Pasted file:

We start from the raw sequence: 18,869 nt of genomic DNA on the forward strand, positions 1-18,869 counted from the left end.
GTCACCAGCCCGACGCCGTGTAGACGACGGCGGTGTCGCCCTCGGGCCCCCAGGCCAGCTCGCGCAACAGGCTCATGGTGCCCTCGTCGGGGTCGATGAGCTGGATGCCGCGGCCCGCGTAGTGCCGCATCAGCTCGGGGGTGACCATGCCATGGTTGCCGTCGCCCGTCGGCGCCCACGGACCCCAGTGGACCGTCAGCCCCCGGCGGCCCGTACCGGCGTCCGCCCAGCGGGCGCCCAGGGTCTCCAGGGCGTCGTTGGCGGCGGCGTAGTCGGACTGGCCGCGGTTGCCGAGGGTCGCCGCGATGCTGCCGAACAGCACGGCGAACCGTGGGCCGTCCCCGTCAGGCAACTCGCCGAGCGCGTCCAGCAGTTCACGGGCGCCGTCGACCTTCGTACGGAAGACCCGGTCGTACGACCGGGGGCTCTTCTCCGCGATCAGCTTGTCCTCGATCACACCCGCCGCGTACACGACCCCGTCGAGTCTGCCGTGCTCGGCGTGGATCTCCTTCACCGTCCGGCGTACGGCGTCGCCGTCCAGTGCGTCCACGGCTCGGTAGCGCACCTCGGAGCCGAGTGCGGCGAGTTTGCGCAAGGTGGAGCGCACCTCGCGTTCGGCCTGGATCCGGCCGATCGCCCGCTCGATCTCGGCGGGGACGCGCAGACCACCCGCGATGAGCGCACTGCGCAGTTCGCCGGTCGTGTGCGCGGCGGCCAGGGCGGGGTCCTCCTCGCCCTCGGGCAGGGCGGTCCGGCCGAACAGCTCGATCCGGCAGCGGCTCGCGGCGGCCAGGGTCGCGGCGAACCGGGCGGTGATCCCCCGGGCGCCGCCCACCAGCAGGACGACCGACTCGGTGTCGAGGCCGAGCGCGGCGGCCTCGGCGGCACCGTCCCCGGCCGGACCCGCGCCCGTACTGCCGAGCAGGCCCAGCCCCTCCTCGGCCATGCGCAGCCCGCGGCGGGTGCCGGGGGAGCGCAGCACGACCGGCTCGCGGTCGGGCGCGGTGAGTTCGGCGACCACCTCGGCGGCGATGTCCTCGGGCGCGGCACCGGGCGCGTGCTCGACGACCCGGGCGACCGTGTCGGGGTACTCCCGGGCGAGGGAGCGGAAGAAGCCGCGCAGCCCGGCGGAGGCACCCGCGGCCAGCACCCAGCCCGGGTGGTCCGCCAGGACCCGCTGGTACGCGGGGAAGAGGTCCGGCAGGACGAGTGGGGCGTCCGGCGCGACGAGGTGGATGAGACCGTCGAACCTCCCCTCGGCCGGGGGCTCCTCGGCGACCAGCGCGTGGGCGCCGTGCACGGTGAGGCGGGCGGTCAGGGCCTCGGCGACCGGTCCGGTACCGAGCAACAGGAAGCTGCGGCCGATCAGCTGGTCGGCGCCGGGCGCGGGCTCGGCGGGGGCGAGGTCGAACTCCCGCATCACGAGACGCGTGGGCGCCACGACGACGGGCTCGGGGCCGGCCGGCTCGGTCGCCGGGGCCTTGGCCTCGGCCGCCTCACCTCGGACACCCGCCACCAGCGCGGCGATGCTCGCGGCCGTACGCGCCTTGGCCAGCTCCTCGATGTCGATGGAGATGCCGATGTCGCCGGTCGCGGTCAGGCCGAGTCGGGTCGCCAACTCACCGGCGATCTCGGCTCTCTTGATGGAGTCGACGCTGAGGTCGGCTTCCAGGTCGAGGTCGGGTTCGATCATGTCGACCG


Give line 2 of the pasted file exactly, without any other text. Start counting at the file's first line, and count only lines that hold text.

GTCACCAGCCCGACGCCGTGTAGACGACGGCGGTGTCGCCCTCGGGCCCCCAGGCCAGCTCGCGCAACAGGCTCATGGTGCCCTCGTCGGGGTCGATGAGCTGGATGCCGCGGCCCGCGTAGTGCCGCATCAGCTCGGGGGTGACCATGCCATGGTTGCCGTCGCCCGTCGGCGCCCACGGACCCCAGTGGACCGTCAGCCCCCGGCGGCCCGTACCGGCGTCCGCCCAGCGGGCGCCCAGGGTCTCCAGGGCGTCGTTGGCGGCGGCGTAGTCGGACTGGCCGCGGTTGCCGAGGGTCGCCGCGATGCTGCCGAACAGCACGGCGAACCGTGGGCCGTCCCCGTCAGGCAACTCGCCGAGCGCGTCCAGCAGTTCACGGGCGCCGTCGACCTTCGTACGGAAGACCCGGTCGTACGACCGGGGGCTCTTCTCCGCGATCAGCTTGTCCTCGATCACACCCGCCGCGTACACGACCCCGTCGAGTCTGCCGTGCTCGGCGTGGATCTCCTTCACCGTCCGGCGTACGGCGTCGCCGTCCAGTGCGTCCACGGCTCGGTAGCGCACCTCGGAGCCGAGTGCGGCGAGTTTGCGCAAGGTGGAGCGCACCTCGCGTTCGGCCTGGATCCGGCCGATCGCCCGCTCGATCTCGGCGGGGACGCGCAGACCACCCGCGATGAGCGCACTGCGCAGTTCGCCGGTCGTGTGCGCGGCGGCCAGGGCGGGGTCCTCCTCGCCCTCGGGCAGGGCGGTCCGGCCGAACAGCTCGATCCGGCAGCGGCTCGCGGCGGCCAGGGTCGCGGCGAACCGGGCGGTGATCCCCCGGGCGCCGCCCACCAGCAGGACGACCGACTCGGTGTCGAGGCCGAGCGCGGCGGCCTCGGCGGCACCGTCCCCGGCCGGACCCGCGCCCGTACTGCCGAGCAGGCCCAGCCCCTCCTCGGCCATGCGCAGCCCGCGGCGGGTGCCGGGGGAGCGCAGCACGACCGGCTCGCGGTCGGGCGCGGTGAGTTCGGCGACCACCTCGGCGGCGATGTCCTCGGGCGCGGCACCGGGCGCGTGCTCGACGACCCGGGCGACCGTGTCGGGGTACTCCCGGGCGAGGGAGCGGAAGAAGCCGCGCAGCCCGGCGGAGGCACCCGCGGCCAGCACCCAGCCCGGGTGGTCCGCCAGGACCCGCTGGTACGCGGGGAAGAGGTCCGGCAGGACGAGTGGGGCGTCCGGCGCGACGAGGTGGATGAGACCGTCGAACCTCCCCTCGGCCGGGGGCTCCTCGGCGACCAGCGCGTGGGCGCCGTGCACGGTGAGGCGGGCGGTCAGGGCCTCGGCGACCGGTCCGGTACCGAGCAACAGGAAGCTGCGGCCGATCAGCTGGTCGGCGCCGGGCGCGGGCTCGGCGGGGGCGAGGTCGAACTCCCGCATCACGAGACGCGTGGGCGCCACGACGACGGGCTCGGGGCCGGCCGGCTCGGTCGCCGGGGCCTTGGCCTCGGCCGCCTCACCTCGGACACCCGCCACCAGCGCGGCGATGCTCGCGGCCGTACGCGCCTTGGCCAGCTCCTCGATGTCGATGGAGATGCCGATGTCGCCGGTCGCGGTCAGGCCGAGTCGGGTCGCCAACTCACCGGCGATCTCGGCTCTCTTGATGGAGTCGACGCTGAGGTCGGCTTCCAGGTCGAGGTCGGGTTCGATCATGTCGACCG